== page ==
„ 218, add to note. In the Founding of Fort St. George, by W. Foster, there
is a letter on p. 16 cltited 1661 in which it is stated that
the two French Capuchins were found at Madraspatam
when the agents of the London E.I.Co. first went there.
This statement, made twenty years after their first arrival,
and which is not in accordance with other evidence, is
rejected as improbable.

„ 256, line 12, for Denmark read the Diocesan Registry, Madras

„ 296, „ 14, for 1891 read 1894

„ 344, „ 3, after Portuguese insert on the coast. (The local Portuguese
and their descendants lay the stress on the first syllable.
Their pronunciation of Thoma rhymes with Homer.)

„ 406 „ 14, for 1793 read 1783

„ 422 „ 9, for thank read thanked

„ 506 „ 9, for 1774 read 1778

„ .506 „ 11, for that same year read 1774

„ 575 ,, 25, for May read April

,, 582 „ 25, for Dienst read Dienstmann

„ 599, delete note 3

„ 636, line 1, The Rev. T. A. C. Pratt was appointed Chaplain of Palam-
cottah in 1858, when the Company was insisting upon a
separation of their own ecclesiastical atfairs from all mis-
sionary effort. He officiated there till 1862. He was the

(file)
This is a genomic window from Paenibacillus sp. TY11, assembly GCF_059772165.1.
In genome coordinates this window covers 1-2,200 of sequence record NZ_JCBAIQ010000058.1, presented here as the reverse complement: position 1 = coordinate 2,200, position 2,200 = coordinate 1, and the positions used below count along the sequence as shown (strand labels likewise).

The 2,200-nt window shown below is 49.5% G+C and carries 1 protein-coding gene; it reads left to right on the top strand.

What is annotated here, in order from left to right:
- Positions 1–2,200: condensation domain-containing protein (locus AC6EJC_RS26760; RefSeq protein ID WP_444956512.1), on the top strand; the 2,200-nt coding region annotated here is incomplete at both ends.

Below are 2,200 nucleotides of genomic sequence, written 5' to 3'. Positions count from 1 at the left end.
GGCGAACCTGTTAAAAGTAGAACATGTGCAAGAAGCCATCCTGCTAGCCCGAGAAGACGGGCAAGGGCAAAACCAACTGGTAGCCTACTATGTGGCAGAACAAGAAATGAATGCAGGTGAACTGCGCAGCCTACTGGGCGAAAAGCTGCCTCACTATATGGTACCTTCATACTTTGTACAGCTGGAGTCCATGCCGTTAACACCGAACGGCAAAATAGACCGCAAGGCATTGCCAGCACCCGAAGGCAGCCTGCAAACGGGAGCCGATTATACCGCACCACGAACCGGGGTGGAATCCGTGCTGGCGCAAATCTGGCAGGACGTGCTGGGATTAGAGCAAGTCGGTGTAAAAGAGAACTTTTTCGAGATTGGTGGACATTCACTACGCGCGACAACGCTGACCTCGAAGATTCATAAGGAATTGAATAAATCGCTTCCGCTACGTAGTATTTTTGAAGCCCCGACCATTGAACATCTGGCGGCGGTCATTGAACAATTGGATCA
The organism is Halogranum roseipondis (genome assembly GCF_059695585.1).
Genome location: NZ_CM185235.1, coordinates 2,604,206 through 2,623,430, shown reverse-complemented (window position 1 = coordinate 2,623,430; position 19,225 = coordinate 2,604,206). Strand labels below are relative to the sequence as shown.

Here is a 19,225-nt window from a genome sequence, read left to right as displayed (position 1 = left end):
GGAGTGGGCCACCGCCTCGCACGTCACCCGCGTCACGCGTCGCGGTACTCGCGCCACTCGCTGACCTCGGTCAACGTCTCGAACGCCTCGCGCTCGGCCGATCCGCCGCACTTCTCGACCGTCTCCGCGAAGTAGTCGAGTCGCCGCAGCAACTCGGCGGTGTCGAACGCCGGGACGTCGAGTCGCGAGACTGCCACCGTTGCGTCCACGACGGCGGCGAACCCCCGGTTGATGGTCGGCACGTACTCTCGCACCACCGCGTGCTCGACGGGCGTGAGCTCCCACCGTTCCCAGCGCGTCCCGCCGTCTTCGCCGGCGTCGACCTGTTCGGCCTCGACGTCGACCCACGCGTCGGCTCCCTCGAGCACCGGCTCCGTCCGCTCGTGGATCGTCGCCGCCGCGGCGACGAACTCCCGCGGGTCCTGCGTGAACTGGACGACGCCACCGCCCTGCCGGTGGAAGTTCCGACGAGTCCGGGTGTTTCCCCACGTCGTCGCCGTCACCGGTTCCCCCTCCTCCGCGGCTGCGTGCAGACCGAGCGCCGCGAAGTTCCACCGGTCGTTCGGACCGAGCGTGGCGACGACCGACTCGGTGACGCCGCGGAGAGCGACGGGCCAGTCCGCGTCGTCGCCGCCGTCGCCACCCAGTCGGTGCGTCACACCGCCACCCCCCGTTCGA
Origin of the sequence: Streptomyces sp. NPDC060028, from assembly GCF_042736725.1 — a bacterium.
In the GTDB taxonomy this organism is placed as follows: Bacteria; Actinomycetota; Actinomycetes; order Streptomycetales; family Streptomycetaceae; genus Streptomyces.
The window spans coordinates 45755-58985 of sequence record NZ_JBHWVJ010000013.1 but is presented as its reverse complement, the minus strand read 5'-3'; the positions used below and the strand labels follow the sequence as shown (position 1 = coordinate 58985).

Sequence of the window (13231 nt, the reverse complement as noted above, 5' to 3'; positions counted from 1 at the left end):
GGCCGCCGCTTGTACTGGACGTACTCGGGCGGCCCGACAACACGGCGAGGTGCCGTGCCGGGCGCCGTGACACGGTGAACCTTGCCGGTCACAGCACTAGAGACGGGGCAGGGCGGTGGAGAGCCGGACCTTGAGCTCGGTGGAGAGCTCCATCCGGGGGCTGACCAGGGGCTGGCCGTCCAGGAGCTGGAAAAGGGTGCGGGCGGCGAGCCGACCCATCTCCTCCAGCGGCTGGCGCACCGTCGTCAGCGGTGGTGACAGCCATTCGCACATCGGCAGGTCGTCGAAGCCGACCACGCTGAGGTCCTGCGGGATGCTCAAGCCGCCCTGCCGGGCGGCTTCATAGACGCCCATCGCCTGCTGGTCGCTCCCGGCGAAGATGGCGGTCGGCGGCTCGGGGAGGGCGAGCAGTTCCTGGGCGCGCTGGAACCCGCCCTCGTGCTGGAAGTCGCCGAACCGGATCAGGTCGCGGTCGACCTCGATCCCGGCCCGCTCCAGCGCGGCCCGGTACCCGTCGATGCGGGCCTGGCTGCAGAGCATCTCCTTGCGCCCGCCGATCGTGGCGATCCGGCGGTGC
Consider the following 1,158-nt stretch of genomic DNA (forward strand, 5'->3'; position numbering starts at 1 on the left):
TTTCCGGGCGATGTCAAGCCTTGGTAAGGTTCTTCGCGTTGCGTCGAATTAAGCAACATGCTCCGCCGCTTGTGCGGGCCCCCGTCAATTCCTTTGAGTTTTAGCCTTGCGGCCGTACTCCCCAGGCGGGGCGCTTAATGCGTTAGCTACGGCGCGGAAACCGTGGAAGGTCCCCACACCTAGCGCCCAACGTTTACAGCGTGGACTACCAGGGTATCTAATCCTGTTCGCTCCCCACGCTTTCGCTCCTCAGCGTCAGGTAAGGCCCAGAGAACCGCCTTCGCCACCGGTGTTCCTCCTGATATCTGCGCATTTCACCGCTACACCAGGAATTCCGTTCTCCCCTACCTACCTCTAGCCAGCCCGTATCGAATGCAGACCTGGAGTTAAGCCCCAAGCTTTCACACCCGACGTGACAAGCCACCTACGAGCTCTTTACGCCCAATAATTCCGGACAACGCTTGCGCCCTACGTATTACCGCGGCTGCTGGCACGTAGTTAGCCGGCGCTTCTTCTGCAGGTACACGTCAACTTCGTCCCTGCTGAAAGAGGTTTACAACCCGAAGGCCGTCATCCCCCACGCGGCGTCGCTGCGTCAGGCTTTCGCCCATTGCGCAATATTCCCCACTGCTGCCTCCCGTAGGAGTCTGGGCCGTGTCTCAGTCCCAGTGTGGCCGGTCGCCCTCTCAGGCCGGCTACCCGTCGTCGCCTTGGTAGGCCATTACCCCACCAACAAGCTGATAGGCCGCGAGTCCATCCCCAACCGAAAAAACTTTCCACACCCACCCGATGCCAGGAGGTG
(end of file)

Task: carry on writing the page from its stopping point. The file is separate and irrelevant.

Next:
last resident Chaplain.

,. 700, after Ridley add Ringeltaube, 633

„ 701, under Schwartz add portrait, 504

Penny's Church in Madras





The ecclesiastical history, like the political and commercial
history of the East India Company, resolves itself into definite
periods, each period showing an advance in stability and
prosperity. The first period must be reckoned from 1601 to
1640, during which the Company owned no land in the East.
The original charter granted by Queen Elizabeth was a
charter to form a Company and to provide for its orderlv
government, with a view to its object being carried out in
a lawful manner. The chartered Company consisted of a
few London merchants desirous of putting their capital
into a common stock, and trading with it beyond the limits
of the kingdom. The charter enabled them to sail their
ships under a British flag, and to have all the privileges
of protection which are part and parcel of that honour. It
enabled them to carry out the purposes of their association,
and to compete with the merchants of foreign nations on
equal terms.

The Company were under no obligation to appoint
Chaplains ; but the London merchants were a God-fearing